What can one person do to reduce Thampanoor’s infamous problem of water-logging? For an answer, let’s turn to Kapil Sreedhar, a resident of East Thampanoor. He, with the technical support of Communication and Capacity Development Unit (CCDU), has built a cost-effective flood control gallery in his compound. It ensures that rainwater is not drained into the road.
In addition to contributing less to the Thampanoor flash floods, the gallery has also resolved the water-logging issue inside his compound. “I approached CCDU because earlier when it would rain, it would take hours for the water to drain out. Now, after the construction of the gallery, it does not take more than 20 minutes. I am planning to correct the compound’s slope further, so that more water is channellised to the gallery,” says Kapil.
Building the percolation pit cost Kapil almost `10,000, of which around `6,000 was spent on labour - 3-4 hands hired for four days. CCDU director Subhashchandra Bose hopes that more people will follow his example. “Thampanoor water-logging can be mitigated to a large extent if several others follow his example. If similar galleries are constructed for 1,000 houses, the total cost would come around Rs 1 crore. Compare that to the many crores spent on Thampanoor water-logging,” says Bose.
The watershed management expert also suggests the revival of four ponds in Thiruvananthapuram to reduce surface run-off and increase groundwater run-off. These are Thamarakulam in Armed Reserve Camp, Nandavanam; Erumakkulam, near Chengalchoola; Pathrakkulam, at East Fort; and Manjalikulam.
The objective of all groundwater recharge systems is to decrease the velocity of water flow as well as increase infiltration rate and time of concentration. “In addition to merely recharging groundwater, some can resort to rooftop rainwater harvesting mechanisms,” suggests Bose.
As per Kerala Municipality Building (Amendment) Rules, 2004, the civic bodies are bound to enforce ground water recharging arrangements as an integral part of all new building constructions, through collection of roof top rainwater. Moreover, all new residential building constructions with a floor area of 100 sq m or more and plot area of 200 sq m or more should have rooftop rainwater harvesting arrangements.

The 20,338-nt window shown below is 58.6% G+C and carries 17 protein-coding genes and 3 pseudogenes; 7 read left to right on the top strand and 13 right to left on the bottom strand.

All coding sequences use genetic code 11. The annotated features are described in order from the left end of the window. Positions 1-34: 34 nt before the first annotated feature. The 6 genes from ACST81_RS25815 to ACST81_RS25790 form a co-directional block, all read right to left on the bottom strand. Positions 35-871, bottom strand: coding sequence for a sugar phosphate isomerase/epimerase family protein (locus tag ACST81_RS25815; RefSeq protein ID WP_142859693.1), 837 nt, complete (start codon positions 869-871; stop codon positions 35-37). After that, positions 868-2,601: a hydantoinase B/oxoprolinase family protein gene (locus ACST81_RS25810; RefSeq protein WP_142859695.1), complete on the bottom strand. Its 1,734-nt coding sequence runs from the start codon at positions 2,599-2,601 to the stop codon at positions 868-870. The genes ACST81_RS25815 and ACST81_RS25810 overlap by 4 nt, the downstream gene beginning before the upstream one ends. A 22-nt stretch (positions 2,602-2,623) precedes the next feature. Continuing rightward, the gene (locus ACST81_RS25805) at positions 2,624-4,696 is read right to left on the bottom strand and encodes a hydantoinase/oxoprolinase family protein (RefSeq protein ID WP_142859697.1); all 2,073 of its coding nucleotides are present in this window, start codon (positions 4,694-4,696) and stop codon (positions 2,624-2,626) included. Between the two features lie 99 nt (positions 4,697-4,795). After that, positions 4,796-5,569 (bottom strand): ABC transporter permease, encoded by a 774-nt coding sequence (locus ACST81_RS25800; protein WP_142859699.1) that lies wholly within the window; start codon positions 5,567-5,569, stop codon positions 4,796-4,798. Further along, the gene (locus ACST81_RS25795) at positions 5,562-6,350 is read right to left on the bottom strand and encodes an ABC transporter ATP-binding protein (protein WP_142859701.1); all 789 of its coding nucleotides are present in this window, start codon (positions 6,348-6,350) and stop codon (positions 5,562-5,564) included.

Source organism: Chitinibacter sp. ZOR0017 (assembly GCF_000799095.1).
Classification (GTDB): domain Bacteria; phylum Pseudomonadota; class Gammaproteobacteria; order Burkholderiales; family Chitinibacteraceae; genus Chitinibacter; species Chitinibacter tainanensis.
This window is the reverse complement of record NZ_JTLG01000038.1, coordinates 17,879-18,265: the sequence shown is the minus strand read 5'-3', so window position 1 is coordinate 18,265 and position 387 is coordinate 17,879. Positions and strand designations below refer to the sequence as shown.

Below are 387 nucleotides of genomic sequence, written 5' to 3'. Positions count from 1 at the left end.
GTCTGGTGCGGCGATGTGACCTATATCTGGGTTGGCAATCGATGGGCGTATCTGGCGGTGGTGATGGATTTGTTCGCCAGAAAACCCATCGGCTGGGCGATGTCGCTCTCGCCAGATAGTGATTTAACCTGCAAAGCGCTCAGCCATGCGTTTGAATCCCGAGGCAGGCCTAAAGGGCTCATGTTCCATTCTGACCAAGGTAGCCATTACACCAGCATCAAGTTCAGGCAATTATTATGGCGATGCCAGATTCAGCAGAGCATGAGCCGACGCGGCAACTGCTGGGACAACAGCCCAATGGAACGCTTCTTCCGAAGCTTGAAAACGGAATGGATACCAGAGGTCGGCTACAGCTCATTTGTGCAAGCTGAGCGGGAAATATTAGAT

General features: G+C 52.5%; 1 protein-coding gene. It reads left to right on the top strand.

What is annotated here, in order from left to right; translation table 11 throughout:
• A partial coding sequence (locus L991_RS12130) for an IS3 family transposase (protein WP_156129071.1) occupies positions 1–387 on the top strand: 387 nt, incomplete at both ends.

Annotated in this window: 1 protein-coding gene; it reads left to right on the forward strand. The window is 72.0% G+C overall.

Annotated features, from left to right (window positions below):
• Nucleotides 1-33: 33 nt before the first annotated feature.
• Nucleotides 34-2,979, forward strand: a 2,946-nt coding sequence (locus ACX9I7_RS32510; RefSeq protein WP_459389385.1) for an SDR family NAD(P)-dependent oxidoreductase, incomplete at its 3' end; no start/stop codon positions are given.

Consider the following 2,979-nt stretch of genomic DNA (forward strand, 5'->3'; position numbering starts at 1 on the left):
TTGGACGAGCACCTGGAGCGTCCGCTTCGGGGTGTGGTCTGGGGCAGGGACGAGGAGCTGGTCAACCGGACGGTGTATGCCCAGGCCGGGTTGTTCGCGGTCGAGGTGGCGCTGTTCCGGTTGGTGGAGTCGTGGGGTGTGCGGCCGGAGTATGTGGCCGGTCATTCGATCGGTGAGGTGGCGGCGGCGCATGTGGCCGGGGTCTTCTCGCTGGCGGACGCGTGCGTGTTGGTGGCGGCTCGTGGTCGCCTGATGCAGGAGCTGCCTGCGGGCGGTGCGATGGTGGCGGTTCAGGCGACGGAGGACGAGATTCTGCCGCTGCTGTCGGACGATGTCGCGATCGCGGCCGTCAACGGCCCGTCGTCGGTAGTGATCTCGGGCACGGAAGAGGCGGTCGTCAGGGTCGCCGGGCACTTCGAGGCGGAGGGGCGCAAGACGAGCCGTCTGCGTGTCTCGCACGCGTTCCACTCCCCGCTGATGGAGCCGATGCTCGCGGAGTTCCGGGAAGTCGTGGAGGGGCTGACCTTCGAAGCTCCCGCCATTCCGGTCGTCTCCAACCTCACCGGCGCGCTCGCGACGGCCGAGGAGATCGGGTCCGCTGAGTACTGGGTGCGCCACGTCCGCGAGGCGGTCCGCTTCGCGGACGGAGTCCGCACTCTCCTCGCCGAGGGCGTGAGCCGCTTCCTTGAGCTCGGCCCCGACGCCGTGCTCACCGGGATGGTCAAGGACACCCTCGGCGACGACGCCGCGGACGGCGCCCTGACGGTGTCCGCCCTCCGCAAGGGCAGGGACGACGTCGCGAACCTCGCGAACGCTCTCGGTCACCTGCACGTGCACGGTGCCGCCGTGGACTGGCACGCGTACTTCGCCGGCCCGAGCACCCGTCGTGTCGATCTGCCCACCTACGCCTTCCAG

Since Kapil’s building is old, it is not mandatory for him to build a rainwater harvesting mechanism. He says, “I wish to construct an underground harvesting system. But, it would cost me Rs 1.5 lakh. If the government gives some kind of subsidy for people like me, who have to rely on a fixed income, it will be very helpful.”
In the state, rainwater harvesting is yet to find many takers, especially for houses constructed before it became mandatory to have provisions for rainwater harvesting. Adding a harvesting mechanism to the existing structure costs higher than building one during the construction stage. Moreover, most feel that the system could turn out to be an eyesore.
CCDU offers a few smart ideas to conceal rainwater harvesting tanks. These have been implemented by city residents and found to be effective.
Under the Garden
No one who sees Leena’s garden at her home in Vazhuthacaud will be able to guess that underneath it is a 10,000-litre rainwater harvesting system. Under the lush green lawn, there is a sump. Water from the rooftop of the house gets collected here and is pumped back to the roof to be sprinkled on a rooftop garden. The cost of the structure was Rs 40,000.
Those who are planning to add a car shed to their houses can consider adding an underground rainwater harvesting system to it. This works similar in principle to the garden rainwater harvesting system. Das Antony, a resident of Vazhuthacaud, has built an 80,000-litre rainwater harvesting system.
The cost of a rainwater harvesting system is roughly calculated as Rs 4 for every litre. Ferro-cement is used in the place of RCC for cost-effective harvesting.